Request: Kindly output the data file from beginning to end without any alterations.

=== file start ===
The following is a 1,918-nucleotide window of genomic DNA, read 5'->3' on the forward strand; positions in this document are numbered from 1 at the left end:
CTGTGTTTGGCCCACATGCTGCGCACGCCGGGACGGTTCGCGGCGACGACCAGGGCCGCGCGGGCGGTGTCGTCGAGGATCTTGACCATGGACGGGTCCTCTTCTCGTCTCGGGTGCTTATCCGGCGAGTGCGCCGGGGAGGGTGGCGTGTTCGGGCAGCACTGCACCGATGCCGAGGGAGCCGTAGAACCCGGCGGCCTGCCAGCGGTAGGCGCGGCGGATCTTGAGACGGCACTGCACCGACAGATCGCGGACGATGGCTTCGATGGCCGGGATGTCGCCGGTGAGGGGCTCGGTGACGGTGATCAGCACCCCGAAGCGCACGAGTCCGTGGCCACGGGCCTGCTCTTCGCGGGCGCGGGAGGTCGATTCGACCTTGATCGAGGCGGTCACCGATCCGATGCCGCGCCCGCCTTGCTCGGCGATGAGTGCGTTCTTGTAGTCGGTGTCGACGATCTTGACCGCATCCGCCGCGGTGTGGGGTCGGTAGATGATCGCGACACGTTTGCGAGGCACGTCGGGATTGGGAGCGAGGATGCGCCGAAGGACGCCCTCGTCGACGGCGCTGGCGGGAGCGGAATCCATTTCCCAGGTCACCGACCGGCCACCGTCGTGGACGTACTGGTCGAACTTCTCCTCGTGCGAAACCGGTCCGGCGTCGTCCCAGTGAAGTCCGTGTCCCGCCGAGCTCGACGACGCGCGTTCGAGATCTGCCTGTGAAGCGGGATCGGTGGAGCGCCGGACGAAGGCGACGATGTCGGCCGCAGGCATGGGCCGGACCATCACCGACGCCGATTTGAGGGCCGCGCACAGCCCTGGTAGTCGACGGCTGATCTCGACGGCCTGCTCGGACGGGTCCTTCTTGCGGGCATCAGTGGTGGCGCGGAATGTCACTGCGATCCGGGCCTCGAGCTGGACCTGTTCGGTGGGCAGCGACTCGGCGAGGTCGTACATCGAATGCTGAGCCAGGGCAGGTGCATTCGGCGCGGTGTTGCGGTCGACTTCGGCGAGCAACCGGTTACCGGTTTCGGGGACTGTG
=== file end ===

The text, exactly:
The following is a 1,918-nucleotide window of genomic DNA, read 5'->3' on the forward strand; positions in this document are numbered from 1 at the left end:
CTGTGTTTGGCCCACATGCTGCGCACGCCGGGACGGTTCGCGGCGACGACCAGGGCCGCGCGGGCGGTGTCGTCGAGGATCTTGACCATGGACGGGTCCTCTTCTCGTCTCGGGTGCTTATCCGGCGAGTGCGCCGGGGAGGGTGGCGTGTTCGGGCAGCACTGCACCGATGCCGAGGGAGCCGTAGAACCCGGCGGCCTGCCAGCGGTAGGCGCGGCGGATCTTGAGACGGCACTGCACCGACAGATCGCGGACGATGGCTTCGATGGCCGGGATGTCGCCGGTGAGGGGCTCGGTGACGGTGATCAGCACCCCGAAGCGCACGAGTCCGTGGCCACGGGCCTGCTCTTCGCGGGCGCGGGAGGTCGATTCGACCTTGATCGAGGCGGTCACCGATCCGATGCCGCGCCCGCCTTGCTCGGCGATGAGTGCGTTCTTGTAGTCGGTGTCGACGATCTTGACCGCATCCGCCGCGGTGTGGGGTCGGTAGATGATCGCGACACGTTTGCGAGGCACGTCGGGATTGGGAGCGAGGATGCGCCGAAGGACGCCCTCGTCGACGGCGCTGGCGGGAGCGGAATCCATTTCCCAGGTCACCGACCGGCCACCGTCGTGGACGTACTGGTCGAACTTCTCCTCGTGCGAAACCGGTCCGGCGTCGTCCCAGTGAAGTCCGTGTCCCGCCGAGCTCGACGACGCGCGTTCGAGATCTGCCTGTGAAGCGGGATCGGTGGAGCGCCGGACGAAGGCGACGATGTCGGCCGCAGGCATGGGCCGGACCATCACCGACGCCGATTTGAGGGCCGCGCACAGCCCTGGTAGTCGACGGCTGATCTCGACGGCCTGCTCGGACGGGTCCTTCTTGCGGGCATCAGTGGTGGCGCGGAATGTCACTGCGATCCGGGCCTCGAGCTGGACCTGTTCGGTGGGCAGCGACTCGGCGAGGTCGTACATCGAATGCTGAGCCAGGGCAGGTGCATTCGGCGCGGTGTTGCGGTCGACTTCGGCGAGCAACCGGTTACCGGTTTCGGGGACTGTG